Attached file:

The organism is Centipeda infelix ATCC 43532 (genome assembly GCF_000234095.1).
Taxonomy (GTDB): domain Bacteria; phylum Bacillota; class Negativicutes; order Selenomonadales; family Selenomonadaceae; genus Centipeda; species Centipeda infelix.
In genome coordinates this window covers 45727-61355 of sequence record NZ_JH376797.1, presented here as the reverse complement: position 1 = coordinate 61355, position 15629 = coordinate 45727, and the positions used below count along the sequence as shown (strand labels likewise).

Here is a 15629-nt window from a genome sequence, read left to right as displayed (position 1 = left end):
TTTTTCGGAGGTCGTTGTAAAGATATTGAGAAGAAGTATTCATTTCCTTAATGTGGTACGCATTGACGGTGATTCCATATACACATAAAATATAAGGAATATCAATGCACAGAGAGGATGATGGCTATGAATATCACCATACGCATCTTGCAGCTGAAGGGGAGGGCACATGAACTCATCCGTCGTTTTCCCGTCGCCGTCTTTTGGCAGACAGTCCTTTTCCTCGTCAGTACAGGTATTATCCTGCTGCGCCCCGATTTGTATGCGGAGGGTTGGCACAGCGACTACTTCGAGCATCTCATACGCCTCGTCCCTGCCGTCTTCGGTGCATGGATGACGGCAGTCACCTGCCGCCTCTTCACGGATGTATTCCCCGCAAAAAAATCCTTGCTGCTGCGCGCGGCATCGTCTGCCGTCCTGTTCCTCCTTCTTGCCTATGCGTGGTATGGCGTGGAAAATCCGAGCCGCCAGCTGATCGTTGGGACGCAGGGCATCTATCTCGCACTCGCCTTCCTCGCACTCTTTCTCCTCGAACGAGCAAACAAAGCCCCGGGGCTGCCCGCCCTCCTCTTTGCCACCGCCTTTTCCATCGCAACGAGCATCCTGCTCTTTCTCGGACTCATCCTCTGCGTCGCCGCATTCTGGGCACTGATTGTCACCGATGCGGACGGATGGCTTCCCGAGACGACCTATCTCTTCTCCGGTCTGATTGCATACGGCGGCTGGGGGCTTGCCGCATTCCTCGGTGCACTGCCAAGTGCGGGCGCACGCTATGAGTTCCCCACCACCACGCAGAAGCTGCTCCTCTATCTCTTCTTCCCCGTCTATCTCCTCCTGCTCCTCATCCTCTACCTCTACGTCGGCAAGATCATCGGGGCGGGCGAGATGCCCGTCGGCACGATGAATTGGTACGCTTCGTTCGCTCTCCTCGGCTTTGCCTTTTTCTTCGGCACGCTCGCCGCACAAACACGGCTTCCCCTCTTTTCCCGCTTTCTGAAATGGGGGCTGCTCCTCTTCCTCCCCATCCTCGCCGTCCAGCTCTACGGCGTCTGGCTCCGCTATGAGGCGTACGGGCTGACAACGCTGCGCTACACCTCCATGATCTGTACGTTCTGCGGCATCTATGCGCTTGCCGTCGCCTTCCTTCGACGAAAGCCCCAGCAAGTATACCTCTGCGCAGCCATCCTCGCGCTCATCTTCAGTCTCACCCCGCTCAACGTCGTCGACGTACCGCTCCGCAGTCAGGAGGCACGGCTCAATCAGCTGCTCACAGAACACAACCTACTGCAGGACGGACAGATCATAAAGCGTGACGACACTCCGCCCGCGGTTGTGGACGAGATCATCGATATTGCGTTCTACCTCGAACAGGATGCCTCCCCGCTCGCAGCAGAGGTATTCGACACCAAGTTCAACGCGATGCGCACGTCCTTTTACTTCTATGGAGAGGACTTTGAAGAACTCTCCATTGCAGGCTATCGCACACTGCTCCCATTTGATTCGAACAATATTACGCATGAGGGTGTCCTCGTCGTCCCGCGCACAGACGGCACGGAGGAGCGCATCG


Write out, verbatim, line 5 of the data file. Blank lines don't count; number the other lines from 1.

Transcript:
TTTTTCGGAGGTCGTTGTAAAGATATTGAGAAGAAGTATTCATTTCCTTAATGTGGTACGCATTGACGGTGATTCCATATACACATAAAATATAAGGAATATCAATGCACAGAGAGGATGATGGCTATGAATATCACCATACGCATCTTGCAGCTGAAGGGGAGGGCACATGAACTCATCCGTCGTTTTCCCGTCGCCGTCTTTTGGCAGACAGTCCTTTTCCTCGTCAGTACAGGTATTATCCTGCTGCGCCCCGATTTGTATGCGGAGGGTTGGCACAGCGACTACTTCGAGCATCTCATACGCCTCGTCCCTGCCGTCTTCGGTGCATGGATGACGGCAGTCACCTGCCGCCTCTTCACGGATGTATTCCCCGCAAAAAAATCCTTGCTGCTGCGCGCGGCATCGTCTGCCGTCCTGTTCCTCCTTCTTGCCTATGCGTGGTATGGCGTGGAAAATCCGAGCCGCCAGCTGATCGTTGGGACGCAGGGCATCTATCTCGCACTCGCCTTCCTCGCACTCTTTCTCCTCGAACGAGCAAACAAAGCCCCGGGGCTGCCCGCCCTCCTCTTTGCCACCGCCTTTTCCATCGCAACGAGCATCCTGCTCTTTCTCGGACTCATCCTCTGCGTCGCCGCATTCTGGGCACTGATTGTCACCGATGCGGACGGATGGCTTCCCGAGACGACCTATCTCTTCTCCGGTCTGATTGCATACGGCGGCTGGGGGCTTGCCGCATTCCTCGGTGCACTGCCAAGTGCGGGCGCACGCTATGAGTTCCCCACCACCACGCAGAAGCTGCTCCTCTATCTCTTCTTCCCCGTCTATCTCCTCCTGCTCCTCATCCTCTACCTCTACGTCGGCAAGATCATCGGGGCGGGCGAGATGCCCGTCGGCACGATGAATTGGTACGCTTCGTTCGCTCTCCTCGGCTTTGCCTTTTTCTTCGGCACGCTCGCCGCACAAACACGGCTTCCCCTCTTTTCCCGCTTTCTGAAATGGGGGCTGCTCCTCTTCCTCCCCATCCTCGCCGTCCAGCTCTACGGCGTCTGGCTCCGCTATGAGGCGTACGGGCTGACAACGCTGCGCTACACCTCCATGATCTGTACGTTCTGCGGCATCTATGCGCTTGCCGTCGCCTTCCTTCGACGAAAGCCCCAGCAAGTATACCTCTGCGCAGCCATCCTCGCGCTCATCTTCAGTCTCACCCCGCTCAACGTCGTCGACGTACCGCTCCGCAGTCAGGAGGCACGGCTCAATCAGCTGCTCACAGAACACAACCTACTGCAGGACGGACAGATCATAAAGCGTGACGACACTCCGCCCGCGGTTGTGGACGAGATCATCGATATTGCGTTCTACCTCGAACAGGATGCCTCCCCGCTCGCAGCAGAGGTATTCGACACCAAGTTCAACGCGATGCGCACGTCCTTTTACTTCTATGGAGAGGACTTTGAAGAACTCTCCATTGCAGGCTATCGCACACTGCTCCCATTTGATTCGAACAATATTACGCATGAGGGTGTCCTCGTCGTCCCGCGCACAGACGGCACGGAGGAGCGCATCG